Travelling Grace

FairhavenFrom our founding years, my religious congregation has been geographically spread across wide distances.  In January 1884 we were founded in the Diocese of Nottingham, England.  By November 1884 our sisters had expanded to serve immigrant Irish women and the visually impaired in the Diocese of Newark, New Jersey across the pond.  And by 1890 our pioneer sisters were invited to the Pacific Northwest to open a hospital which would serve the mining and timber communities in Bellingham, Washington.

 

On one of my last whirlwind trips from New Jersey to Seattle, one of those squeezed between commitments on opposite coasts with barely a moment to breathe, I found myself lamenting the fact that our three centers are 3,000 miles apart from each other.  As an elected leader who wants (and needs) to spend time with our sisters and associates in all three regions of our Congregation, I was tired in that moment.

But as I sat there complaining, I reaching an aha moment of wonder.  I don’t have to take a train or a boat or send telegrams or letters that must also travel by train and boat.  I can make a phone call or send an email or even better meet with one of my UK sisters via video conferencing and take a six or eight hour flight and physically be present with my CSJP sisters and associates.  We are so connected as a CSJP family, even across the miles, … pure grace!

There is of course the physical and mental wear and tear of travel, made more complicated by our security responses to a wounded and weary world. I have become a wee bit obsessed with effective packing and the benefits of quality luggage … packing cubes being my latest discovery!  I’m now trying to be more intentional about bringing what I need, and no more, while still looking presentable.  Then there’s the effort to make sure you have your electronics and the files you need for x and y meeting.  It’s an effort, even with the benefit of modern airline travel.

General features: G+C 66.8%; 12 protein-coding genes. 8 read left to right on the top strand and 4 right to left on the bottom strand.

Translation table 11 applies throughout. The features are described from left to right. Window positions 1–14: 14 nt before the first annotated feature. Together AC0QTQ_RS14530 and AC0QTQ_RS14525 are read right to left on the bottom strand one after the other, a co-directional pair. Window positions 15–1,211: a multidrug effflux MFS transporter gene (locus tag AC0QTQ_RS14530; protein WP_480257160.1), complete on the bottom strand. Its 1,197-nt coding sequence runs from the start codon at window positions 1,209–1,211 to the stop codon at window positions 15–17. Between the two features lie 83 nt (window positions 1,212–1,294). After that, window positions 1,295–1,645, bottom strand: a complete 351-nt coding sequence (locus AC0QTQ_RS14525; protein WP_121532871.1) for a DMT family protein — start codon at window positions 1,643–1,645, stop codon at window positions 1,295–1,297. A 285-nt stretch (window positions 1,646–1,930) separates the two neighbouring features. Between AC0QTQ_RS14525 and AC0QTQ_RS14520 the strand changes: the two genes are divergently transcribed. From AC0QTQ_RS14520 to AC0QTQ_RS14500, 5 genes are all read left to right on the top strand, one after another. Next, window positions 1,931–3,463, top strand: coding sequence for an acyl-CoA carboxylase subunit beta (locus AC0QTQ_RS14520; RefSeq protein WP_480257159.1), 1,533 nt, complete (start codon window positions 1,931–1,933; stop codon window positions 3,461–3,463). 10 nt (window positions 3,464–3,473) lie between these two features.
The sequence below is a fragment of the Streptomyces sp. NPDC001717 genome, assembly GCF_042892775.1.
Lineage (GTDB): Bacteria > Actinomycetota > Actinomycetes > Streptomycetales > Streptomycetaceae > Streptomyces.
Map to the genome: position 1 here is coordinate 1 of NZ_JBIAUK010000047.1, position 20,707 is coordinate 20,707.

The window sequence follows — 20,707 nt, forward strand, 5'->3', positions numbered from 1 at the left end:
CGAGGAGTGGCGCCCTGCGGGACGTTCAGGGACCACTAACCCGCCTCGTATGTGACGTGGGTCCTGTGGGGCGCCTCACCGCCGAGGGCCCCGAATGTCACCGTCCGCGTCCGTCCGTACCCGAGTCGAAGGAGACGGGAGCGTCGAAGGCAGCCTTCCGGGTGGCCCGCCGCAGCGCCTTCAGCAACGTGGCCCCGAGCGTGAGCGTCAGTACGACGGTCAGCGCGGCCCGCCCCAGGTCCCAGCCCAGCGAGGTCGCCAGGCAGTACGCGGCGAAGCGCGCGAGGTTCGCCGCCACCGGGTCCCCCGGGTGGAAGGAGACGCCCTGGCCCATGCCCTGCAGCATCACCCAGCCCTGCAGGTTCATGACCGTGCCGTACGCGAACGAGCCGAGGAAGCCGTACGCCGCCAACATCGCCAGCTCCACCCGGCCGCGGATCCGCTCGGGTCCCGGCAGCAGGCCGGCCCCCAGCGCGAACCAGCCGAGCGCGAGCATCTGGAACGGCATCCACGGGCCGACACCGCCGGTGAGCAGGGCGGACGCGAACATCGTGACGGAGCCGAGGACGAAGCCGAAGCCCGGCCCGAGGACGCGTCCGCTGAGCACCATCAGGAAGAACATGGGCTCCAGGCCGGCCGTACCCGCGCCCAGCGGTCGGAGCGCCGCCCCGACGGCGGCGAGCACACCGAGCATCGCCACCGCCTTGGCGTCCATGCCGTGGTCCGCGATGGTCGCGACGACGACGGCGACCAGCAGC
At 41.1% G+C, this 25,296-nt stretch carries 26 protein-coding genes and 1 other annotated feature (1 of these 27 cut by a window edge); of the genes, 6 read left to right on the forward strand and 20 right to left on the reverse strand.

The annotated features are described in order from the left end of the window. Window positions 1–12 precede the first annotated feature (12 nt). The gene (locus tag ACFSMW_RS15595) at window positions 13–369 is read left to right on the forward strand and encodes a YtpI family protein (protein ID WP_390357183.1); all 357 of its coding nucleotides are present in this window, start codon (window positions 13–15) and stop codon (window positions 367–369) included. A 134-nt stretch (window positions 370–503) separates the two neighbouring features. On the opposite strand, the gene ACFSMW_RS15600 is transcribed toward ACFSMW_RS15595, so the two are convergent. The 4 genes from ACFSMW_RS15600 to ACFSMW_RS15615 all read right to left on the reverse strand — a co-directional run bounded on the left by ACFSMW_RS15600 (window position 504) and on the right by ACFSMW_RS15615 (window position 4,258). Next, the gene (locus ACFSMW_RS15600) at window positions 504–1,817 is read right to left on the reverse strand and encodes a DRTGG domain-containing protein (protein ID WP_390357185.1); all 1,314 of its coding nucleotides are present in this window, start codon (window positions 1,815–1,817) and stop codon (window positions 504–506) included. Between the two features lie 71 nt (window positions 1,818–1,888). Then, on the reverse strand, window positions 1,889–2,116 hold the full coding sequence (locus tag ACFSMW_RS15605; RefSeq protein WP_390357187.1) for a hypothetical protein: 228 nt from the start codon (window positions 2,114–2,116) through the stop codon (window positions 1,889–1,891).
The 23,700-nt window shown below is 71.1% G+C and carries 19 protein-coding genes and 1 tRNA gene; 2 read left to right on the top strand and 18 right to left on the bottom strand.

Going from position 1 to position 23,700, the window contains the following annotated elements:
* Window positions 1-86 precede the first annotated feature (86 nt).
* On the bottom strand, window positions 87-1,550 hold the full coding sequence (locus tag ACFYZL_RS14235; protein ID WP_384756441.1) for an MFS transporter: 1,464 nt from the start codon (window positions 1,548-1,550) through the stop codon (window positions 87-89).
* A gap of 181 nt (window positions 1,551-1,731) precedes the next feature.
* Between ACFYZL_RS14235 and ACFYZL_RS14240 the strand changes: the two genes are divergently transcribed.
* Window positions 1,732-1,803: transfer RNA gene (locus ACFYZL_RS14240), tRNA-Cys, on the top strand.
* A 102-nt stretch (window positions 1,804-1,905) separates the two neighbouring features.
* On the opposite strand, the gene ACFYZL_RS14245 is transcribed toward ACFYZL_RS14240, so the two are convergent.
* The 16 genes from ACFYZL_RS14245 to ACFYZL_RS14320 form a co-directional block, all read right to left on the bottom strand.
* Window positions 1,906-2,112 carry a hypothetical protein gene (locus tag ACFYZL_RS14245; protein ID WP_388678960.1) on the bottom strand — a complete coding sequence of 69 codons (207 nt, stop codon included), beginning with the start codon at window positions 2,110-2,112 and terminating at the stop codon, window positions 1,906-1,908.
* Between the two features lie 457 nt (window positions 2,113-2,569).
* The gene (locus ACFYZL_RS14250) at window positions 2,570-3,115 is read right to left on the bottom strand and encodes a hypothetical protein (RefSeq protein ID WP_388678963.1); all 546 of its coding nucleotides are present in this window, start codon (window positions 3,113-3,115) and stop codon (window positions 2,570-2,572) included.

But it is also sheer grace that, after I head on a plane this evening in the Newark airport, I will wake up tomorrow in Birmingham, England, just a short drive from our sisters in Leicestershire.  I will breathe in the air that our founders breathed.  I will rub shoulders and share tea with our UK sisters and associates.  I will experience their gracious hospitality, enjoy their warmth, and share my own presence.

Travelling grace indeed!

And as I prepare to travel to reconnect with my CSJP family, I think of and pray for families separated by miles. Those who are do not have the proper documentation to visit an ailing family member across the border.  Those forced to flee their homes in the dead of night after a drone attack or bombing.  Those who leave family and seek to find a job in a foreign land to be able to send money home.  So many families, separated by the miles.  So much to be grateful for, so much to pray for, in our human family.

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